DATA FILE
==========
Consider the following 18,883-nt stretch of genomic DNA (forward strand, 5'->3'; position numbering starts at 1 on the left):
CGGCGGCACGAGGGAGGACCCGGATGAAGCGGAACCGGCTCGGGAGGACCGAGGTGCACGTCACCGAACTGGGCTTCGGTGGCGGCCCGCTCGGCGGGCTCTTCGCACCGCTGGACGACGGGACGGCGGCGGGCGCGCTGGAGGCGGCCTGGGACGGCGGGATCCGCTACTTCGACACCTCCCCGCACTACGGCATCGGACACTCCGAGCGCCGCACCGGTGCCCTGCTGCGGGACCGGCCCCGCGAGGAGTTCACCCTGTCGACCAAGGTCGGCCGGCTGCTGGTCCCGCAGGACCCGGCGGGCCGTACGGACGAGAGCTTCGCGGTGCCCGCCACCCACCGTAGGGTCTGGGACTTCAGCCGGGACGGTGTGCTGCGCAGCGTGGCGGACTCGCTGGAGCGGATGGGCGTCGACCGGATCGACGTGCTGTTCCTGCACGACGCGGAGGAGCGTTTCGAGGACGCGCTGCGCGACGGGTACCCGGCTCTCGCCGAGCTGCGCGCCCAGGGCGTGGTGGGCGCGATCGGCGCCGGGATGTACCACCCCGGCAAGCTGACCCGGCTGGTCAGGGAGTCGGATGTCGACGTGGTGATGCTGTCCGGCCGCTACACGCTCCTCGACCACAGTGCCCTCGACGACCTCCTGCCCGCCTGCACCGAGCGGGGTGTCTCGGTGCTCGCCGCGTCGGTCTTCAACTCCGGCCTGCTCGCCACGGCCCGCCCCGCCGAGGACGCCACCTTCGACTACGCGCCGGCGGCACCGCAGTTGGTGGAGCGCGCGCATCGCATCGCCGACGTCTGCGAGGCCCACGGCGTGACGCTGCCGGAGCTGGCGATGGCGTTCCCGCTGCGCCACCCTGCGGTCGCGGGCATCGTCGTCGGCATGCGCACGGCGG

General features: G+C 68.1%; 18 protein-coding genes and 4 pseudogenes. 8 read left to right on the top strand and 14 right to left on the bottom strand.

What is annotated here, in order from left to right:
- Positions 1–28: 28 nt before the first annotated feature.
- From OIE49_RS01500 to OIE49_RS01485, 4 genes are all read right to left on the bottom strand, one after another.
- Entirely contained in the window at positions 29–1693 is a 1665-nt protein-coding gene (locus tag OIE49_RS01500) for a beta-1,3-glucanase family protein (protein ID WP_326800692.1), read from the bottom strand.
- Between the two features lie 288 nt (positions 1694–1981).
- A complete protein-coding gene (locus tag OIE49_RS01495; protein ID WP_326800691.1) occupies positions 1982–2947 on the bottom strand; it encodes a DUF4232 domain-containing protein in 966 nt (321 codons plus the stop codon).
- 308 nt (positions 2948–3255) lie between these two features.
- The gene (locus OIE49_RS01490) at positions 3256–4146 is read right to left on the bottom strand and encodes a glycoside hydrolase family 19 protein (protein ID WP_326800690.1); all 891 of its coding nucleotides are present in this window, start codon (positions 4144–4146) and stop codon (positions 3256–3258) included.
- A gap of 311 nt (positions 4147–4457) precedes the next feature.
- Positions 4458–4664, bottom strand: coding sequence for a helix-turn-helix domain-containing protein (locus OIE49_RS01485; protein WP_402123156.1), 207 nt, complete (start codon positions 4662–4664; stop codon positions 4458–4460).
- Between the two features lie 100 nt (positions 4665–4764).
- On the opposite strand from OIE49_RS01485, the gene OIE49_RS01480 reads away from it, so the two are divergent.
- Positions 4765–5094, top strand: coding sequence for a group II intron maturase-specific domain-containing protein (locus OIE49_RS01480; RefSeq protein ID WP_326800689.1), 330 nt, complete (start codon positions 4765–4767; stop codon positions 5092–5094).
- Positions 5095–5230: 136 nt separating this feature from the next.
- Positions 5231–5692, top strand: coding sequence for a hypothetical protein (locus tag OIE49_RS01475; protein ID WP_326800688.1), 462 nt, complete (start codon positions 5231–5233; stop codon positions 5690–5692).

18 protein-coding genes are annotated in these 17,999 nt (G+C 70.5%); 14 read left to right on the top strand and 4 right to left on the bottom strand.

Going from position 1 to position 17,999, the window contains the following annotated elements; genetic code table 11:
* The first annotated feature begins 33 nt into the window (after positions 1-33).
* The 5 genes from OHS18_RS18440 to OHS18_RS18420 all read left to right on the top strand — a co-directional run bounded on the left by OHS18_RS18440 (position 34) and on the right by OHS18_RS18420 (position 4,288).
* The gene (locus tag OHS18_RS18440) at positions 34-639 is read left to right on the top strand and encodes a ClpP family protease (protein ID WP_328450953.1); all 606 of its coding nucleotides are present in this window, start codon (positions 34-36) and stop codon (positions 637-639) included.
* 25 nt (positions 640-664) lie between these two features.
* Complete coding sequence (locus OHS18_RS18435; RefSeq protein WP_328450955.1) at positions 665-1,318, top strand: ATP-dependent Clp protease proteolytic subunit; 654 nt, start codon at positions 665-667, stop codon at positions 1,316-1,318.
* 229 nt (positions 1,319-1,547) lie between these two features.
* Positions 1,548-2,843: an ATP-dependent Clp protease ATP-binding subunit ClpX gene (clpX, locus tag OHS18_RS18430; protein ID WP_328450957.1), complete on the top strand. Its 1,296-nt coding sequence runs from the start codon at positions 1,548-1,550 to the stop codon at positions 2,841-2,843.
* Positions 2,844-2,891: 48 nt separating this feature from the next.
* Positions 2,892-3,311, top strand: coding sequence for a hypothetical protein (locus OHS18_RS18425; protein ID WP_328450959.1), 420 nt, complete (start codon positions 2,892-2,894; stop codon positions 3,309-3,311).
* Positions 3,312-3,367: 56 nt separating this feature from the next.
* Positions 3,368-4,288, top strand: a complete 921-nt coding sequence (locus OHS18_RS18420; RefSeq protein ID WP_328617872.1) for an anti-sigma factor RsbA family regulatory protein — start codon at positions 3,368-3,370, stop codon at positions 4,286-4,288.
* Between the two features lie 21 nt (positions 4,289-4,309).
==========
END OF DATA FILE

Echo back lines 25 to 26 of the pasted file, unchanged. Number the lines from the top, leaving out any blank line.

* Complete coding sequence (locus OHS18_RS18435; RefSeq protein WP_328450955.1) at positions 665-1,318, top strand: ATP-dependent Clp protease proteolytic subunit; 654 nt, start codon at positions 665-667, stop codon at positions 1,316-1,318.
* 229 nt (positions 1,319-1,547) lie between these two features.